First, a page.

injunction - a formal command or admonition
behest - an authoritative command or request
open sesame - a magical command; used by Ali Baba
2.dictation - speech intended for reproduction in writing
speech communication, spoken communication, spoken language, voice communication, oral communication, speech, language - (language) communication by word of mouth; "his speech was garbled"; "he uttered harsh language"; "he recorded the spoken language of the streets"
3.dictation - matter that has been dictated and transcribed; a dictated passage; "he signed and mailed his dictation without bothering to read it"
matter - written works (especially in books or magazines); "he always took some reading matter with him on the plane"
Based on WordNet 3.0, Farlex clipart collection. © 2003-2012 Princeton University, Farlex Inc.
Translations
إِمْلاءإمْلاء
diktát
diktat
sanelu
diktiranje
tollbamondás
upplestur
口述
받아쓰기
diktát
narek
diktamen
การเขียนตามคำบอก
sự đọc chính tả

dictation

[dɪkˈteɪʃən] N (to secretary, schoolchild etc) → dictado m
to take (a) dictationescribir al dictado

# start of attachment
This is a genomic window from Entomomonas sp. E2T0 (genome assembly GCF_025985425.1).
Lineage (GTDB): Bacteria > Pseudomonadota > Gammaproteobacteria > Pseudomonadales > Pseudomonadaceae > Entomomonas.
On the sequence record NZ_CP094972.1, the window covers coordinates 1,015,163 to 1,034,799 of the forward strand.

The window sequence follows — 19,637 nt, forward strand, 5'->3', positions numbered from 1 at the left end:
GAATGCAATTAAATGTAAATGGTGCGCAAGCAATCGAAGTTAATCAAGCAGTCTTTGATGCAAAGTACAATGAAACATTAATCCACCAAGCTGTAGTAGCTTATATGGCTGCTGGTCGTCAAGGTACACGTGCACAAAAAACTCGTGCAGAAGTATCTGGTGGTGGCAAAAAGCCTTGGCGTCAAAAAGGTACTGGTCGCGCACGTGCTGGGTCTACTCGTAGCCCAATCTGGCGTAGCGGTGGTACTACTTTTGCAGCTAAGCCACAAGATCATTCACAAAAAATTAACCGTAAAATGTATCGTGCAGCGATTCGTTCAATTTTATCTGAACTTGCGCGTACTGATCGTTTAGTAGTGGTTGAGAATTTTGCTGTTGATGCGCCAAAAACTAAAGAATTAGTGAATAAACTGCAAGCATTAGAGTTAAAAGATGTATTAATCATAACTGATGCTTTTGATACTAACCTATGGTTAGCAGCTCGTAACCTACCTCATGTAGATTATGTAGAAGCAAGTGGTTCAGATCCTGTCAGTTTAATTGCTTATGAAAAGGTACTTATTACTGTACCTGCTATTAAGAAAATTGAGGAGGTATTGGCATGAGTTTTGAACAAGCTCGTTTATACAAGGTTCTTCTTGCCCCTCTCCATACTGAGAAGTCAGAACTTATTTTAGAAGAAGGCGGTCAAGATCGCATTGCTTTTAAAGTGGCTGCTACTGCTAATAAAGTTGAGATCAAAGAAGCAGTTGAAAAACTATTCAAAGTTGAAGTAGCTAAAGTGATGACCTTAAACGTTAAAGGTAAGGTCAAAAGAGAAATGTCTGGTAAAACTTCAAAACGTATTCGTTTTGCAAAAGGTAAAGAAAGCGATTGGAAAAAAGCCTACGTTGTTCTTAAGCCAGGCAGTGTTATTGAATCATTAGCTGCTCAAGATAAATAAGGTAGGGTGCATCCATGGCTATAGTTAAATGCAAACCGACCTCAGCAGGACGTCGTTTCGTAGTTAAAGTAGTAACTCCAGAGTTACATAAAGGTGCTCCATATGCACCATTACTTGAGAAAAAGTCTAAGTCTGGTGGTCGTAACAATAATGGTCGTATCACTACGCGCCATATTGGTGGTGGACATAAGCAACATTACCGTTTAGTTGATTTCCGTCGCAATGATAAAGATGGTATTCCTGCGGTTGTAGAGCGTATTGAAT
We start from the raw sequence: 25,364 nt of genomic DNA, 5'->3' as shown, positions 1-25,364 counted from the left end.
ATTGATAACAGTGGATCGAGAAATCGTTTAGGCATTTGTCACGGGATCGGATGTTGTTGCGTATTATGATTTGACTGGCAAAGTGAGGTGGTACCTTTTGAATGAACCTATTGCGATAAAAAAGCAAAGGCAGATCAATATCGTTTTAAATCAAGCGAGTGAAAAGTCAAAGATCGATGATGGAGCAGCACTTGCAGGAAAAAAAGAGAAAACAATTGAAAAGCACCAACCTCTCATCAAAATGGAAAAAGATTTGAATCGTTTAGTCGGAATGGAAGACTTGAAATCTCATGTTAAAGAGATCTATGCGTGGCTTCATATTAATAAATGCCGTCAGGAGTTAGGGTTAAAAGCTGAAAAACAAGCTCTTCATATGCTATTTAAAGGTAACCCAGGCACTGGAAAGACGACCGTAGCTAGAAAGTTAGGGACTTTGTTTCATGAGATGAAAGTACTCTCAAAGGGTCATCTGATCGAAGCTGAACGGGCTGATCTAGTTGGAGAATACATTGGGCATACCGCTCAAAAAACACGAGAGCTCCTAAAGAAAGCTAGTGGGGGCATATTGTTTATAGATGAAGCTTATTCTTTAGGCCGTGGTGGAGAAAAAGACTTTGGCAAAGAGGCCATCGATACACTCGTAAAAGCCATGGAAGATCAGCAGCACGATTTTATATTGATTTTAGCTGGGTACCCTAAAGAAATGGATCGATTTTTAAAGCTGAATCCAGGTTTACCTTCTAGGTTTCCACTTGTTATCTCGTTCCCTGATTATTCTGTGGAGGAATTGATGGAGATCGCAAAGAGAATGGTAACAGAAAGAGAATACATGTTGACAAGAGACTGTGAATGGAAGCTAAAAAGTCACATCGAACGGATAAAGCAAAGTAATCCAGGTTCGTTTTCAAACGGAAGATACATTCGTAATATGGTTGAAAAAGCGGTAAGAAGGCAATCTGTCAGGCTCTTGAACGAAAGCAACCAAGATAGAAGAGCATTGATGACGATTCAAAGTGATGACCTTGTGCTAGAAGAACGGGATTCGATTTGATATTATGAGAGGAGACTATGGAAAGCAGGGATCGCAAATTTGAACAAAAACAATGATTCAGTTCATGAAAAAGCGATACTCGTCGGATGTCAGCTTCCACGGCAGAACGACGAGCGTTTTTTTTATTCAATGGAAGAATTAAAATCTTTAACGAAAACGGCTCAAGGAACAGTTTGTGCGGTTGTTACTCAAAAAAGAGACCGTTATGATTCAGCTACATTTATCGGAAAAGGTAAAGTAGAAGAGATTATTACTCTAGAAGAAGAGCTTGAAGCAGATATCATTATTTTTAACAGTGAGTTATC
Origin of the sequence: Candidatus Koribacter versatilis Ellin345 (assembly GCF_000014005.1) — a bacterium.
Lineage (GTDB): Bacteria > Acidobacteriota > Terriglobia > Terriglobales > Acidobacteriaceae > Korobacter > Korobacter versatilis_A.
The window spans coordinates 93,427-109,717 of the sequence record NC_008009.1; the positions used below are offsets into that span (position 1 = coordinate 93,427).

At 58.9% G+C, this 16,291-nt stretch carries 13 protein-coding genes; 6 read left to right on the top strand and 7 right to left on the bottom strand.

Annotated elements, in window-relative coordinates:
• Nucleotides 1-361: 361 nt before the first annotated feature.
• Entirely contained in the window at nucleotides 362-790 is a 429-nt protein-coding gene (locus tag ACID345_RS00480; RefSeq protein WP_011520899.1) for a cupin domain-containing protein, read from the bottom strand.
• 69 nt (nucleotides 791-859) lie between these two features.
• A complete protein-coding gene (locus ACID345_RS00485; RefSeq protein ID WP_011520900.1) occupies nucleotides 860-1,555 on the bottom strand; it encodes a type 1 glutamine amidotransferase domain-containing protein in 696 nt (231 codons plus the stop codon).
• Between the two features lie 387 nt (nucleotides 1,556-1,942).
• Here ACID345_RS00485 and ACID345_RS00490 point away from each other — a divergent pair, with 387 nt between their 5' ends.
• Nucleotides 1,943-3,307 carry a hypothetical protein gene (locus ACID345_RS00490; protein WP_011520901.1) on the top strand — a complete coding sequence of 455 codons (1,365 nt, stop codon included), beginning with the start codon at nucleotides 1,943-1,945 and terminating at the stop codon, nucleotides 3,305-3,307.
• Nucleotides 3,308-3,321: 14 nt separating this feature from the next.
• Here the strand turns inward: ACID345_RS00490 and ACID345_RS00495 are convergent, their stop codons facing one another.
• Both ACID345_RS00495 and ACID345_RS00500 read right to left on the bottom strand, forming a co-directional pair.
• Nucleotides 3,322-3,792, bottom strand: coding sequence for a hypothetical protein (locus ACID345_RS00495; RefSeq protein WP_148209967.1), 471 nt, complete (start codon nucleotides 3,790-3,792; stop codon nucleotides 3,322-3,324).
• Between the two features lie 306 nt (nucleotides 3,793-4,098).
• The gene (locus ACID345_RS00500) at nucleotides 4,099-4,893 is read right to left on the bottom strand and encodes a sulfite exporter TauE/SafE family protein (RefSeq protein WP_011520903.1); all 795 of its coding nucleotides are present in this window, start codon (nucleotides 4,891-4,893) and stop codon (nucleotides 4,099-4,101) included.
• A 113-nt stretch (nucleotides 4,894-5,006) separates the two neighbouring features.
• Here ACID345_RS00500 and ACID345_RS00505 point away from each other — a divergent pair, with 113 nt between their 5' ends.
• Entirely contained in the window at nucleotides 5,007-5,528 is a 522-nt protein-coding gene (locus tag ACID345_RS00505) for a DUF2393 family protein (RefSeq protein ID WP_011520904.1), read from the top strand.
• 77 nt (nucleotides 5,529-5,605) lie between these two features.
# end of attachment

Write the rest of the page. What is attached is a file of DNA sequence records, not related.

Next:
at dictation speeda velocidad de dictado
Collins Spanish Dictionary - Complete and Unabridged 8th Edition 2005 © William Collins Sons & Co. Ltd. 1971, 1988 © HarperCollins Publishers 1992, 1993, 1996, 1997, 2000, 2003, 2005

dictation

[dɪkˈteɪʃən]
n
(= reading aloud) (by teacher)dictée f
to take dictation from sb [secretary] → écrire sous la dictée de qn dictation speed
(= coercion) → contrainte f, pression fdictation speed nvitesse f de dictée
at dictation speed → à une vitesse de dictée
Collins English/French Electronic Resource. © HarperCollins Publishers 2005

dictation

n (also Sch) → Diktat nt; to take (down) dictationein Diktat aufnehmen; to read at dictation speedin Diktiertempo lesen
Collins German Dictionary – Complete and Unabridged 7th Edition 2005. © William Collins Sons & Co. Ltd. 1980 © HarperCollins Publishers 1991, 1997, 1999, 2004, 2005, 2007

dictation

[dɪkˈteɪʃn] n (to secretary) → dettatura (Scol) → dettato
at dictation speed → a velocità di dettatura
Collins Italian Dictionary 1st Edition © HarperCollins Publishers 1995